Exploring the Social Imagination

Monday, March 28, 2016

One man's Social Imagination ~ Dr. David Livingstone

To begin, this post, it is necessary to mention Dr. Hugh Ross who wrote "Beyond the Cosmos" almost twenty years ago. In the chapter titled - Dimensional Capacities of Created Beings, Ross informs us of humans capacities. Reading page 118, we learn that humans are soulish creatures endowed with self-awareness and God awareness, innate moral and ethical standards and a proclivity for religious expression and exploration. Humans exist in God's given (to/for man) space and time dimension of the universe and yet He also gave man the capacity to venture beyond that given through an additional dimension - a spiritual reality (established in man's awareness of God) which allows man to go beyond the given temporal dimensions of  his temporal existence. Yes, men are subject to natural laws, social laws, and spiritual laws but the later only if he answers God's calling to that higher dimension (Ross: pg. 118).

One such person was called and responded in a way that most people would never imagine doing. Dr. David Livingstone... I presume. Even the name, 'Livingstone' suggests man being of the spiritual nature of God as in being His Creation.  I felt compelled to post about Livingstone because he was a man who fully embraced his God given human dimensional capacity.

David Livingstone was born at Blantyre, south of Glasgow on 19 March 1813. At 10 he began working in the local cotton mill, with school lessons in the evenings. In 1836, he began studying medicine and theology in Glasgow and decided to become a missionary doctor. In 1841, he was posted to the edge of the Kalahari Desert in southern Africa. In 1845, he married Mary Moffat, daughter of a fellow missionary.
Livingstone became convinced of his mission to reach new peoples in the interior of Africa and introduce them to Christianity, as well as freeing them from slavery. It was this which inspired his explorations. In 1849 and 1851, he traveled across the Kalahari, on the second trip sighting the upper Zambezi River. In 1852, he began a four year expedition to find a route from the upper Zambezi to the coast. This filled huge gaps in western knowledge of central and southern Africa. In 1855, Livingstone discovered a spectacular waterfall which he named 'Victoria Falls'. He reached the mouth of the Zambezi on the Indian Ocean in May 1856, becoming the first European to cross the width of southern Africa ~ bbc history.com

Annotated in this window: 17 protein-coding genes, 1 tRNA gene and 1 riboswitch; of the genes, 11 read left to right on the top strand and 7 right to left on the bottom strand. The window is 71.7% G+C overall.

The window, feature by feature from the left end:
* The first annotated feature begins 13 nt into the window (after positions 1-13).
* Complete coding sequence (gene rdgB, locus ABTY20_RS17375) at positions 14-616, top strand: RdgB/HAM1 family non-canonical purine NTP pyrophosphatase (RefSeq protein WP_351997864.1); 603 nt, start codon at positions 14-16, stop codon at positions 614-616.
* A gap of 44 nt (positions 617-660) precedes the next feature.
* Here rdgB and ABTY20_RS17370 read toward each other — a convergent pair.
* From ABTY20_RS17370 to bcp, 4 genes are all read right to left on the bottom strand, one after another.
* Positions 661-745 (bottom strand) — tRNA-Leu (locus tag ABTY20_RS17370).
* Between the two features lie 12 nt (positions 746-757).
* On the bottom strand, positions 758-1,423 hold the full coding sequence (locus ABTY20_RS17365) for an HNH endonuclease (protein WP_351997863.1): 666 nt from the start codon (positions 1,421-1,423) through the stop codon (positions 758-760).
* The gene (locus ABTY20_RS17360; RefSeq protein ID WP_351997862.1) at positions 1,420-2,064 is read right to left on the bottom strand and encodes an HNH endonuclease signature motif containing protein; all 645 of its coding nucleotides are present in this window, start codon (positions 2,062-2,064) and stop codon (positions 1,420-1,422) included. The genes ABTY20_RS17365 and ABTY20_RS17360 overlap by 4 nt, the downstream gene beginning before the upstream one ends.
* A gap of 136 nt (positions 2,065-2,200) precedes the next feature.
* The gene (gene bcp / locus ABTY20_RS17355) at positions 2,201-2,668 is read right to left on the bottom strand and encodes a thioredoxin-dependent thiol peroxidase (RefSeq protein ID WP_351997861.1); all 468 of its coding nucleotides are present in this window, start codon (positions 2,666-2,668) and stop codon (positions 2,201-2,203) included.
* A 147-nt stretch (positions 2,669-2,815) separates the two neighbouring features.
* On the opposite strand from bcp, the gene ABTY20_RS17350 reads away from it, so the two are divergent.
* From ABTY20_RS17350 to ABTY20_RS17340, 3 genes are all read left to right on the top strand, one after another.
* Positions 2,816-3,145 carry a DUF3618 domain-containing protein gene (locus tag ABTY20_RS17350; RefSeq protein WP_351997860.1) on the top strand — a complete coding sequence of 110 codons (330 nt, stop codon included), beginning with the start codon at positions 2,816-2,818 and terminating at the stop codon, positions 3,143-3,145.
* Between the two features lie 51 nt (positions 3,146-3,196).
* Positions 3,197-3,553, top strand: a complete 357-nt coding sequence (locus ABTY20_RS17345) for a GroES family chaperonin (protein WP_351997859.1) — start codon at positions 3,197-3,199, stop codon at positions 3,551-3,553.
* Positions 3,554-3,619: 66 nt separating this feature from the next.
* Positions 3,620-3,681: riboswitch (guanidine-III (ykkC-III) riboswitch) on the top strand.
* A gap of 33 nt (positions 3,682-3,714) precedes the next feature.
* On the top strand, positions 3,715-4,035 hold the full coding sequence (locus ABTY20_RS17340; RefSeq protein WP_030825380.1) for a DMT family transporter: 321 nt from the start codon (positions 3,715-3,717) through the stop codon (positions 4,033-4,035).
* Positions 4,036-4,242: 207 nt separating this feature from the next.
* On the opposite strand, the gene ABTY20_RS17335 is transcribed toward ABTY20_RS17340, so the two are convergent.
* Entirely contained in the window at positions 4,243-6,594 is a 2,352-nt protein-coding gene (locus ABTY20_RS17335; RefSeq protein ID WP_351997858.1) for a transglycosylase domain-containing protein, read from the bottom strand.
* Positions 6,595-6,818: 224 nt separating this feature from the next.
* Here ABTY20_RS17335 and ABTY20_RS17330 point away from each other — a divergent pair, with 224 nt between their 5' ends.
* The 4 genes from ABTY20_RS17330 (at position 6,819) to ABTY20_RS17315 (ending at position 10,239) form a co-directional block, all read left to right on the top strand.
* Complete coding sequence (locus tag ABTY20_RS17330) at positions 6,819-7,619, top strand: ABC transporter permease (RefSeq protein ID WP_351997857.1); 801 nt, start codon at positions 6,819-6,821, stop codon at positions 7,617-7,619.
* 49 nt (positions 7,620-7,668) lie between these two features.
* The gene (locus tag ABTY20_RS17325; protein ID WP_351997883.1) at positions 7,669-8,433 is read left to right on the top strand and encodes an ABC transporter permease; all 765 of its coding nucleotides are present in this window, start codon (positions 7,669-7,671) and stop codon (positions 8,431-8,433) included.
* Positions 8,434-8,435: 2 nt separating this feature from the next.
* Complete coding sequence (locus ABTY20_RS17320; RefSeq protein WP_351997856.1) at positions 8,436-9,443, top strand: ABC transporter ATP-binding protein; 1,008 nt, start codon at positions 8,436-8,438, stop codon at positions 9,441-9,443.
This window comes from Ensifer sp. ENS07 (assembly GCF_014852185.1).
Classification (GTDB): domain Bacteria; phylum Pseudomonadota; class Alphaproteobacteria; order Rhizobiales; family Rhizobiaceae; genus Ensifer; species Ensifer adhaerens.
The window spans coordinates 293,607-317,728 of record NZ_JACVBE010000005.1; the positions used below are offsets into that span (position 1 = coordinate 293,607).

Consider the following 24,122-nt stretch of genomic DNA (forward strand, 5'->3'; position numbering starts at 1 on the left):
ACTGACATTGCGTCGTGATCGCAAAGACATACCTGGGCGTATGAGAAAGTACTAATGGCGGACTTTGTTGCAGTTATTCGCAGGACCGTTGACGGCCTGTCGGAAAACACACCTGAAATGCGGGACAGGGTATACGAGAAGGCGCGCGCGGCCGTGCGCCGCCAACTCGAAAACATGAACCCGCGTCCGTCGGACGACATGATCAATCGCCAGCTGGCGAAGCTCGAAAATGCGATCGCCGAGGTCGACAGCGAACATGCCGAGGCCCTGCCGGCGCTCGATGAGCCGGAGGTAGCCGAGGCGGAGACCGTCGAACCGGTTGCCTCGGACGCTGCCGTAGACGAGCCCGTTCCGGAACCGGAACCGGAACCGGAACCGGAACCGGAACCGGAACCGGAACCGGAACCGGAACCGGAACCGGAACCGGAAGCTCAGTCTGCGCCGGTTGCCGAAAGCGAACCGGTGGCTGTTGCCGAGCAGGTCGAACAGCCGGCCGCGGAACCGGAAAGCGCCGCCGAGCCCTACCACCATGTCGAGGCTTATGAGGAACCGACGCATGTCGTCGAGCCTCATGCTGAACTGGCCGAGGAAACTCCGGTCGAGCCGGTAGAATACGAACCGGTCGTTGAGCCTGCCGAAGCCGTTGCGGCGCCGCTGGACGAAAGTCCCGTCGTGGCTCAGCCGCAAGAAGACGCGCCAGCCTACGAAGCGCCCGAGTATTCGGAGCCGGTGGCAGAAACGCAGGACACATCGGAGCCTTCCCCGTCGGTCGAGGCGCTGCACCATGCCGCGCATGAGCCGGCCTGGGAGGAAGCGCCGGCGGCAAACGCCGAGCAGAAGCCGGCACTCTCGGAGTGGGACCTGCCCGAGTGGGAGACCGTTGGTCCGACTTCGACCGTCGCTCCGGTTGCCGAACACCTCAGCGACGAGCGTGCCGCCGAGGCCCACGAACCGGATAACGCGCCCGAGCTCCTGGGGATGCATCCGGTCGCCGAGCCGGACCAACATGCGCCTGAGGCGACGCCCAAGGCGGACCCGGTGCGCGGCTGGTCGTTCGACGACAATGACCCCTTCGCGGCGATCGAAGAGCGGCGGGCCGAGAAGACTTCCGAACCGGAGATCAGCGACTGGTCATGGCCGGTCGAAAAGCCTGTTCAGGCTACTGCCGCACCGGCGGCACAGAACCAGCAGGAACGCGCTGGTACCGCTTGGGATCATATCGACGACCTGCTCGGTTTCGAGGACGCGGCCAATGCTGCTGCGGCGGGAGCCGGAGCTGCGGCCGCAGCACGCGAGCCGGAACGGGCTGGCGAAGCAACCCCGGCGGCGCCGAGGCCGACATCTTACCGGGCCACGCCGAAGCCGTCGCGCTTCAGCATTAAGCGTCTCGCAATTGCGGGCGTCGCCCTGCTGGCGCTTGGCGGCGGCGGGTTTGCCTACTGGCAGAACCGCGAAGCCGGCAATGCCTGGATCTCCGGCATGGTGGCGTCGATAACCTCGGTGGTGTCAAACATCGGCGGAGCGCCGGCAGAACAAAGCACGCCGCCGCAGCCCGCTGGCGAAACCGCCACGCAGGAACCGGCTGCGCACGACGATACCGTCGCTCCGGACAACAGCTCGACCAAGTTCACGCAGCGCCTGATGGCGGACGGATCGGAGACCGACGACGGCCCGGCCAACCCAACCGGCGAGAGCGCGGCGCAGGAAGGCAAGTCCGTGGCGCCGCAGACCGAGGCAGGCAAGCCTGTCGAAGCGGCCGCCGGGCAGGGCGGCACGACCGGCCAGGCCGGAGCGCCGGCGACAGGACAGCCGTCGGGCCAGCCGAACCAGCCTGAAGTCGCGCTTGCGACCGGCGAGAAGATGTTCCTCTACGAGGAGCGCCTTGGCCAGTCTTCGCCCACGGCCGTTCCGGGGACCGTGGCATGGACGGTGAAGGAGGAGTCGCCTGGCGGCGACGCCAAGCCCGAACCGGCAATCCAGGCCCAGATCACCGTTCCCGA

The above except barely touches on his early begins as a child laborer, helping to support his family yet had a dream a huge imagination to become a missionary. It took him quite some time and struggle to become a missionary doctor. He went to Africa. He had many interesting encounters, successful ones and not so successful ones in his determination to convert native people to Christianity. Some might criticize him for being so determined to bring the Gospel to indigenous people as it would likely be disturbing the nature, shape and form of the encountered native peoples. And, he did.

It is a difficult discussion still today about the role of the missionary. Its says clearly in Acts 17 that God created all men and put them in their places in hopes of their reaching out to Him, to His call... One can question whether or not missionary pursue God's work or their own goals.

In our social imagination, a Christian social imagination, we know that God the Father our Lord and Savior Jesus Christ is the Creator of Heaven and Earth and of all things in it... and that this light in us causes a stirring in our imagination one that is emotional and passionate ....for such is 'agape love' it is a social imaging of a great love for mankind, in that love we find His love, and in that discover a human capacity in us to go beyond the given... .

 Dr. Livingstone, I presume...


  1. bloom where you are planted :)

  2. Acts 17:26 and so as not to appear as a hypocrite...I should go back to where I came from but that's almost impossible now :-(